North Korea test-fired two ballistic missiles Wednesday, with one landing in Japanese waters, the BBC reports.
According to the U.S. Strategic Command, one out of the two missiles was unsuccessful, exploding immediately after it launched.
The other missile, launched from North Korea's east coast on Wednesday, traveled about 620 miles -- one of their longest launches to date.
Japanese Prime Minister Shinzo Abe called the launch a "grave threat" to his country and an "unforgivable act of violence."
"This is an outrageous act that cannot be tolerated," Abe told reporters.
The U.S has also condemned the missile test.
"We remain prepared to work to respond to further DPRK (Democratic People's Republic of Korea) provocations, as well as to defend ourselves and our allies from any attack or provocation," State Department spokeswoman Anna Richey-Allen said.
North Korean officials claim they've realized a series of technical breakthroughs that would enable the country to develop a long-range nuclear missile capable of reaching the continental U.S.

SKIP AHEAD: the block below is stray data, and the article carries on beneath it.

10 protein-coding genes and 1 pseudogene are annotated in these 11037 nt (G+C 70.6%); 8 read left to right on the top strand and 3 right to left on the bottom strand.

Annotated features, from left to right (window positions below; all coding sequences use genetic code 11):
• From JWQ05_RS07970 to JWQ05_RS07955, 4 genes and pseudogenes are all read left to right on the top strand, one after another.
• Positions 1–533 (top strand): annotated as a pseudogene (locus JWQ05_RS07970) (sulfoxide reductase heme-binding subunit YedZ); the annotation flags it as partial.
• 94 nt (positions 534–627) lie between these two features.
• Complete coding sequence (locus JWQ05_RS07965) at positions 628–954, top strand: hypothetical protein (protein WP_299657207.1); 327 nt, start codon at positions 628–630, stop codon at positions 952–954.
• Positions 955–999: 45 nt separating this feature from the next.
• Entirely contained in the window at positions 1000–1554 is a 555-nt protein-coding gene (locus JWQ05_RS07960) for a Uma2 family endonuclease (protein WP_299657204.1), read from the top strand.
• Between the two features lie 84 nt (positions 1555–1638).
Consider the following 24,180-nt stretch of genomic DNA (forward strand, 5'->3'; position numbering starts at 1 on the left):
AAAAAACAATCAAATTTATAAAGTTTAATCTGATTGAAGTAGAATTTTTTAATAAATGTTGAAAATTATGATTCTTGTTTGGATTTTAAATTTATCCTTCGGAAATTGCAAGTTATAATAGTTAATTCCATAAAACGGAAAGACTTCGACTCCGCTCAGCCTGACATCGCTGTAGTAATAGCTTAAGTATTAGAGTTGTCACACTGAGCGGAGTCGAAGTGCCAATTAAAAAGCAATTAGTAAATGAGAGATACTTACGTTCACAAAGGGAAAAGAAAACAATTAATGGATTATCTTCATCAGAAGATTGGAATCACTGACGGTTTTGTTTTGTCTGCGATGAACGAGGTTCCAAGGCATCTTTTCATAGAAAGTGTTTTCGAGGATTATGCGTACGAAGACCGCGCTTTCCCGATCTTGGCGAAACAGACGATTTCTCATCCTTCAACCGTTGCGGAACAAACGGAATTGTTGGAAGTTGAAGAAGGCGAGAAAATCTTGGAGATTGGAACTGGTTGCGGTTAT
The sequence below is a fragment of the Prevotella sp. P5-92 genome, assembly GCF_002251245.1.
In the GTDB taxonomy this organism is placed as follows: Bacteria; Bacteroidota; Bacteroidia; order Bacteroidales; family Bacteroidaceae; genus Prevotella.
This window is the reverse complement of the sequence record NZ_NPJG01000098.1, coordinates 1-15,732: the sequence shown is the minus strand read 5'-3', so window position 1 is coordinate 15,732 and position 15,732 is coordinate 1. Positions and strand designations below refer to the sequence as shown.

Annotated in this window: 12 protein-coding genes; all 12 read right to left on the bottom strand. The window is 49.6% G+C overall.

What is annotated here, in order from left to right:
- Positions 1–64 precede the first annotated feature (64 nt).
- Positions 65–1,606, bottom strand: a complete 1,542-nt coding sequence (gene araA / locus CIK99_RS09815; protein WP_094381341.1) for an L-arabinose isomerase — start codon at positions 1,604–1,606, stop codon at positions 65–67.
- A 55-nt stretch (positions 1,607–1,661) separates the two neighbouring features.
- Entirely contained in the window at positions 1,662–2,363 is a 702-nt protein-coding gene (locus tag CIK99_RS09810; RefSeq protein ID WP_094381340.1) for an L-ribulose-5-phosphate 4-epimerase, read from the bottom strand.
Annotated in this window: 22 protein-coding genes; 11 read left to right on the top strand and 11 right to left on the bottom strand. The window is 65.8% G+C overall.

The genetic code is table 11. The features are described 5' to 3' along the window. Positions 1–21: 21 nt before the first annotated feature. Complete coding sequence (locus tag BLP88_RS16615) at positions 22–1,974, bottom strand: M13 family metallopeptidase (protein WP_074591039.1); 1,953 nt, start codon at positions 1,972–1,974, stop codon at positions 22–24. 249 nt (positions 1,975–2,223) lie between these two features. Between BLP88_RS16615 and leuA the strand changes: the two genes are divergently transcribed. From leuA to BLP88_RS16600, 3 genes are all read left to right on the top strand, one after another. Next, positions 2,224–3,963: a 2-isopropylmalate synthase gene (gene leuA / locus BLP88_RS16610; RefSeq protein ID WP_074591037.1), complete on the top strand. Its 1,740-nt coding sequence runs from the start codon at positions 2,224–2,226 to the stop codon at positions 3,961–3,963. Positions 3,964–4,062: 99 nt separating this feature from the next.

Just two months ago, North Korea sent a mid-range missile more than 1,400 km into the air, showing its progress when it comes to striking U.S. targets in the region.
One month later in July, North Korea fired three ballistic missiles in the sea, calling it a simulated strike on South Korea.
According to the report, South Korean officials believe the North is preparing a fifth test of a nuclear weapon.
However, it is not believed that North Korea has the ability to mount a nuclear warhead on a missile that would make it deliverable.